The amplifier is rated to develop 500W into loads that are 2:1 SWR or better, band switching is automatic, it simply senses the  RF and switches band as needed, this happens nearly instantaneously, before you have even completed the first ‘dit’ it has switched in the appropriate bandpass filters . The metering is very effective and compares reasonably well with my LP100 external power meter.

The amplifier produces the Irish legal limit of 400W out for around 20W drive

Hooking it up with the K3 requires  RF connections, Power (120 or 230V) and a PTT connection. No need to hook up ALC, if you overdrive the amp it will automatically switch in an attenuator and flash the fault LED  to protect it’s self, if you persist in over driving the amp will take it’s self off line.On the rear there are also an ALC input and RS232 for firmware updates. The metering is extensive, the LCD display can show various parameters such as the Heat-sink temperature, ‘HV’ voltage, PA current, SWR, Power and defaults to displaying the current operating band.

transmit/receive switching is with PIN diodes it’s full QSK and silent, The internal fan comes on in 4 stages and is reasonably quiet, the slowest speed does not engage until the amp’s heatsink warms up to 45 degrees C so for light duty operation and in standby or receive the amp is utterly silent.

Into a dummy load the KPA500 will generate up to 650W before it brings in the attenuator, a look at the spectral purity of the output on my SDR-14 software defined receiver shows a very clean output signal.

The KPA500 has sophisticated microprocessor controlled protection systems built in and is designed with very ample safety margins. Mechanically it is very well built and sturdy. Internally there are Transformer taps covering 100-120V and 200 to 240V.  This would be an ideal amplifier for Dxpeditions and IOTA activations.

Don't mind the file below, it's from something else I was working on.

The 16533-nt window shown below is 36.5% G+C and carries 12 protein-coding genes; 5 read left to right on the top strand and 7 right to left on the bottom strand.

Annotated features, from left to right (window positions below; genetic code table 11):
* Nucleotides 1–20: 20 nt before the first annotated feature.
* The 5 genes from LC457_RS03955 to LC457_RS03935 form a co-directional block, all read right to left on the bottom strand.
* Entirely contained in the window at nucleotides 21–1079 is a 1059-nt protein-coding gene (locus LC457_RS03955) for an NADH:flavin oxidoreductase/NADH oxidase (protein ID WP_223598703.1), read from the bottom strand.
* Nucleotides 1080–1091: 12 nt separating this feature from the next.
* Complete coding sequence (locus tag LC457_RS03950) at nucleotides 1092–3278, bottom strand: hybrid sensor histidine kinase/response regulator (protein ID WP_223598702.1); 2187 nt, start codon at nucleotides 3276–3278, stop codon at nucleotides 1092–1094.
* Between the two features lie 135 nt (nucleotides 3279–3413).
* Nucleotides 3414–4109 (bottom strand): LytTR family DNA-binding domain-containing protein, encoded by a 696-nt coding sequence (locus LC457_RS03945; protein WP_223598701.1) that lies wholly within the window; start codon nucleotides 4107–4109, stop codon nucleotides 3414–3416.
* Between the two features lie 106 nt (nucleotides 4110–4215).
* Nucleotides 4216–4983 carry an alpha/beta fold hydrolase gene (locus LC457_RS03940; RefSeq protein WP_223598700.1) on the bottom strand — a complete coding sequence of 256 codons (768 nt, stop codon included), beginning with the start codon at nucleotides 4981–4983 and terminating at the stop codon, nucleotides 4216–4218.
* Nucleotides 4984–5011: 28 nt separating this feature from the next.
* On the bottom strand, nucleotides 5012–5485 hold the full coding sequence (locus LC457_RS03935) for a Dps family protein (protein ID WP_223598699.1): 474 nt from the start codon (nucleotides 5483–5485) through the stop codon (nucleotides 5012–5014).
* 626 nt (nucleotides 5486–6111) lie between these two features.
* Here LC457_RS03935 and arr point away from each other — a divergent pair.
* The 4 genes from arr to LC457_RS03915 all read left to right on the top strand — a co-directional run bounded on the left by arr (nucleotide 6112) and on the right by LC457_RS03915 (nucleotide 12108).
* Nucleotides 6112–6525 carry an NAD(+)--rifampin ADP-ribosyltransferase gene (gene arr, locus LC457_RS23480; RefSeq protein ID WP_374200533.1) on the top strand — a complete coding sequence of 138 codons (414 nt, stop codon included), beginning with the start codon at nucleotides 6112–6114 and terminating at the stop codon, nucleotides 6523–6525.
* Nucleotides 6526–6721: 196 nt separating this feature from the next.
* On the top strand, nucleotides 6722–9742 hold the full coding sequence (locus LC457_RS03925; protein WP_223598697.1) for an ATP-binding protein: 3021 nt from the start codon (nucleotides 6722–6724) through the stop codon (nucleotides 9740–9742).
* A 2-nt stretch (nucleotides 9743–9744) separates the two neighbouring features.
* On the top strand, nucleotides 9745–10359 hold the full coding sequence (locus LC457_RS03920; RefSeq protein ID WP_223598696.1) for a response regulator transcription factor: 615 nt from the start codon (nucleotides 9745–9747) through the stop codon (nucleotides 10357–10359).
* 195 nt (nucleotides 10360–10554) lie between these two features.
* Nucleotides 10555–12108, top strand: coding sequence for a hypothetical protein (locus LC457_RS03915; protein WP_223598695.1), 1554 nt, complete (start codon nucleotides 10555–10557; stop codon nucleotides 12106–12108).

It looks like my ACOM1000 may soon be for sale

Posted in k3, KPA500 | 8 Comments

A pleasant surprise in the post

Posted in Contesting | Leave a comment

An interesting Problem

Recently I Dug out an old headset that I had leftover from my Pro-audio days. It’s A Beyerdynamic DT-109 which is a very nice set of Headphones with a good quality Hyper-cardoid microphone capsule. Ideal for rejecting shack noise and with a response curve well suited for Good Quality communications audio. Data sheet as a PDF here

The first issue I had was that the audio level out of the DT-109’s microphone is rather low so I constructed a premap based on this Design. This is powered by the 5V bias that is available from the K3 for driving Electoret condenser microphones. I constructed this preamp on a bit of Stripboard and mounted in a small herb tin I stole from the kitchen.

This worked very well, at least until I turned my amp on.  With my Acom1000 on, even in standby I was hearing a lot of Hum. At first I though it might be down to a ground loop problem, I had taken care to ensure that the ground on the radio side of the preamp was connected at the point where the wire enters the tin but the Microphone side floats above ground and is decoupled by a Capacitor (C1) first I tried a larger value to no avail, Then I tried adding a 1:1 audio transformer and grounding the headphone side. This made matters much Worse.